BOGACZYK: Hopkins Anxious To Open ... and Close|
Feb. 12, 2014
By JACK BOGACZYK
HUNTINGTON, W.Va. – The closer is ready to open.
Marshall’s 2014 baseball team has only two seniors on a 32-player roster, and one of the veterans is expecting – and is expected – to lead the Thundering Herd against an upgraded Conference USA alignment.
“It’s been hard, being indoors so much,” said Ryan Hopkins, the Herd’s bullpen closer, of the frigid weather. “I’m excited. I can’t wait to get out and play. I’m sick of being inside.
“At the beginning of the year, they say a down-south team (has an advantage), but I don’t think it matters so much. At the beginning of the year, all teams are always going to make mistakes. More than ever, everybody is ready to go, ready to get out here and get it started because we’ve been inside for forever now. This winter never ends.”
The Herd will get that opportunity Saturday, when it is scheduled to face Georgetown at noon in the opener of a four-game trip to Winston-Salem, N.C. Hopkins’ lone fellow senior among the Herd, Josh King, gets the Opening Day start. Marshall plays Towson at noon Sunday, then finishes Monday afternoon in a doubleheader with host Wake Forest.
The season-opening games have been pushed back one day by weather.
The 6-foot-2, 245-pound Hopkins has been designated as Coach Jeff Waggoner’s closer. Last season, when King’s six saves led the Herd, Hopkins went 4-2 as a setup man, with a superb 2.54 ERA in 29 games. The Sardinia, Ohio, right-hander had 34 strikeouts and only 13 walks in 39 innings.
“Ryan’s a great leader who we can expect to lead us at the back of the bullpen,” Waggoner said. “He’s a hard thrower, and we’re counting on him to lead us in the late innings. He’s going to be the one we need to finish games for us.”
Throwing primarily fastballs and sliders – most often his “out” pitch – and an occasional changeup, Hopkins said he is ready for that job.
“Relief, to me, is pretty much all the same role,” Hopkins said when asked if he’d change his approach as the closer. “You basically come in and rely on your defense, more than starters do. You usually have less of an arsenal of pitches than a starter.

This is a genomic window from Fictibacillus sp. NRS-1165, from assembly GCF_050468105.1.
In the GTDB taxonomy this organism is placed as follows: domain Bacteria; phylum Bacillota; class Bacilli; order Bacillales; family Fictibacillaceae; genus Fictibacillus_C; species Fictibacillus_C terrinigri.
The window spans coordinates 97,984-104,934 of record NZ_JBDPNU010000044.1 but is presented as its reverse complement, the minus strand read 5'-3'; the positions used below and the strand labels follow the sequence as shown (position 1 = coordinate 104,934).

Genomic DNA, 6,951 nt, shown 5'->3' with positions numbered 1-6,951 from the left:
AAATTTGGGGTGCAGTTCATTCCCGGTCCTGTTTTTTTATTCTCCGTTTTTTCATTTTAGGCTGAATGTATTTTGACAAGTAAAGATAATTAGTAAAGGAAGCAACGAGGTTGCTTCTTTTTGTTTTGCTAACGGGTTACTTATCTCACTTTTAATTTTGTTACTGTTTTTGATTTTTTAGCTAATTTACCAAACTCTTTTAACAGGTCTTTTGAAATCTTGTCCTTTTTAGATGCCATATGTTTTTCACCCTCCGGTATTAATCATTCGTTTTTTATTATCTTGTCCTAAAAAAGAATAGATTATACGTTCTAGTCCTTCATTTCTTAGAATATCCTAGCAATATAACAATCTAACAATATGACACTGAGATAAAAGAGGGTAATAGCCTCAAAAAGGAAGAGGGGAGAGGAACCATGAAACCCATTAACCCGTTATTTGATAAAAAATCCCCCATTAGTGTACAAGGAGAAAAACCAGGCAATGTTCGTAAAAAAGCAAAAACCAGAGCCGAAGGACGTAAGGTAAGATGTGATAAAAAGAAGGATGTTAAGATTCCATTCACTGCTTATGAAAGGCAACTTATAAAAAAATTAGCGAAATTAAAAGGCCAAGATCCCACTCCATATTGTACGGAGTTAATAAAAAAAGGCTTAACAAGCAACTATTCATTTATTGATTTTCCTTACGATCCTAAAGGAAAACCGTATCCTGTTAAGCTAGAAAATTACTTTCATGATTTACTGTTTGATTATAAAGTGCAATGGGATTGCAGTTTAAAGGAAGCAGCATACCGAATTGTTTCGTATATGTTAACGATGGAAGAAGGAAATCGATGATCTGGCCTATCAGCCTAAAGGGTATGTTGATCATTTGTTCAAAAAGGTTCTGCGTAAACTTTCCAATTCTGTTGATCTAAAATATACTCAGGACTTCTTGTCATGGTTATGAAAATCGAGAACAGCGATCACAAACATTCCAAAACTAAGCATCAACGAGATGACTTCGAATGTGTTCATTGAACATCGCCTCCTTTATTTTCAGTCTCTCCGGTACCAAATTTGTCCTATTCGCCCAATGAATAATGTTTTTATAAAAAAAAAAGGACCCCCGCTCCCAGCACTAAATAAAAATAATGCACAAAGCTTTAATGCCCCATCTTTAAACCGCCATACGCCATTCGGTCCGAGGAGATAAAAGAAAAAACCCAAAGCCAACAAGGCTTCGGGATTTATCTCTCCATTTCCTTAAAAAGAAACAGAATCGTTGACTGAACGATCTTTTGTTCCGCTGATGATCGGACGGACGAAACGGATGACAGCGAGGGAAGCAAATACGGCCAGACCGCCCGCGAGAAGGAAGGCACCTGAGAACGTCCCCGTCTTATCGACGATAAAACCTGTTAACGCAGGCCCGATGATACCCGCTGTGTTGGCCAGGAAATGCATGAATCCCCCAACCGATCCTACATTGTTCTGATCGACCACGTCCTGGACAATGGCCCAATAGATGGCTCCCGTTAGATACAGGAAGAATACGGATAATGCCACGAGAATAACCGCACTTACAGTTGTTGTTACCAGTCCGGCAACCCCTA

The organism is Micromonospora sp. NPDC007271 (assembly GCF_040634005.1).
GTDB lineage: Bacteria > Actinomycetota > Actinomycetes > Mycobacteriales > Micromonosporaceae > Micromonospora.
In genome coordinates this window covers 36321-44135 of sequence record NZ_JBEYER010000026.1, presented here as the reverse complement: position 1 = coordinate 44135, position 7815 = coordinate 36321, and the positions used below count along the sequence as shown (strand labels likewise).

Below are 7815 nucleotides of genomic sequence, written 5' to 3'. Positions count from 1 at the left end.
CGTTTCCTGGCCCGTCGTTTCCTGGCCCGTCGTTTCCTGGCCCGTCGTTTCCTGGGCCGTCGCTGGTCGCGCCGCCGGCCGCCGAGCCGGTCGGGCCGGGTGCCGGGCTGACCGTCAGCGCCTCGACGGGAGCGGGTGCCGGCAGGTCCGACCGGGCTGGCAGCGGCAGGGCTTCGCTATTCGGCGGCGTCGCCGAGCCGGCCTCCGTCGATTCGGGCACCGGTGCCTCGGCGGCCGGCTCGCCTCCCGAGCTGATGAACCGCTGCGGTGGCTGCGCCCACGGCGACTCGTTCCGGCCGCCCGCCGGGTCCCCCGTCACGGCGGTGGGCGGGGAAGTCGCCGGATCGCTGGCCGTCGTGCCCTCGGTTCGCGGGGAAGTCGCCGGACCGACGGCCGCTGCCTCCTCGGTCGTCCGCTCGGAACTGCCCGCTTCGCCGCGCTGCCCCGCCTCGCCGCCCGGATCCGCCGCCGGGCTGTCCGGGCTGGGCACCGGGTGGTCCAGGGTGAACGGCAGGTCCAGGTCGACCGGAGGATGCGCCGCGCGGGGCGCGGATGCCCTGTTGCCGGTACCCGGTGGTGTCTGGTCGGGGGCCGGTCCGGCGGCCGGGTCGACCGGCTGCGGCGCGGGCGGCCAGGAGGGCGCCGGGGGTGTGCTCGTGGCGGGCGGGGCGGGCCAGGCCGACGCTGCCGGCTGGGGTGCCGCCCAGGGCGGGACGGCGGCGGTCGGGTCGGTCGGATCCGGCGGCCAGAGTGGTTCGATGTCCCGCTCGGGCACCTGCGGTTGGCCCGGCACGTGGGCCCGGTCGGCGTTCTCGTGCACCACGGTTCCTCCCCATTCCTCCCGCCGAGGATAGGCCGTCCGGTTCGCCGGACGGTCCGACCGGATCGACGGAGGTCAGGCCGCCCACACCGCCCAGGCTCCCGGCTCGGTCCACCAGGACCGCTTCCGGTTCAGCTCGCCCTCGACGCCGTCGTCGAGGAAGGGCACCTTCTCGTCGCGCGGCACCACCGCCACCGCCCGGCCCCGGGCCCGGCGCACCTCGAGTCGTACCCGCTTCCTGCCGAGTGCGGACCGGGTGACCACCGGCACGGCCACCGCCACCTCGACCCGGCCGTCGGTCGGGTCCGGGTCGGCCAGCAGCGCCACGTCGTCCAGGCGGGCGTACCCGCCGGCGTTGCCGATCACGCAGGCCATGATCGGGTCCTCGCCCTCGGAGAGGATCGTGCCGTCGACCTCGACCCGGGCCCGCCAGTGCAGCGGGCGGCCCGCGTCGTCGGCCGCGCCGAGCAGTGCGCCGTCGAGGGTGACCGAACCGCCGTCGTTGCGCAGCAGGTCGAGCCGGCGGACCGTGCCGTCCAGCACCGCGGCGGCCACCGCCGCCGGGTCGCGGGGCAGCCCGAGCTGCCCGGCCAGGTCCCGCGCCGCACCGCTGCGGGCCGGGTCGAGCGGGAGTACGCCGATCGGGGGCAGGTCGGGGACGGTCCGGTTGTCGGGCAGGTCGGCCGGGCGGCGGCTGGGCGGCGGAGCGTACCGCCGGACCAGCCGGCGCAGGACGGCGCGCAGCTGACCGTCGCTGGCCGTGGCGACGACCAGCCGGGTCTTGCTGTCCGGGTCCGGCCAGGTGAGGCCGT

“When I go in, basically my mindset is get ground balls, weak contact, let my defense make plays for me -- and they were really good at that last year and that’s why I had success. My mindset is basically the same on that as it was last year.”
Hopkins, 22, is entering his third Marshall season. He moved to the Herd after pitching in 2010 for Tennessee Tech, then sat out 2011 under NCAA transfer rules. As an MU sophomore (2012), Hopkins was 1-3 with a 4.93 ERA in 19 games, including three starts.
Now, he’s ready to finish as a leader – in more ways than one.
“I feel that way, especially being in the bullpen,” Hopkins said. “I feel there’s a lot in the role to having experience -- coming in in certain situations -- than at other positions. I have to know how to set batters up, what to throw when, how to get out of those situations.
“I feel like I’ve been able to kind of coach the younger guys some already, and I hope that that will continue on throughout the season, helping the younger bullpen pitchers. I think they can learn a little from me. I’ve been there a time or two.”
He progressed under former Marshall pitching coach Joe Renner, and now is working with new pitching coach Josh Newman, the former Major Leaguer (Colorado, Kansas City) from Wheelersburg, Ohio. He joined the Herd last summer from the Ohio State staff.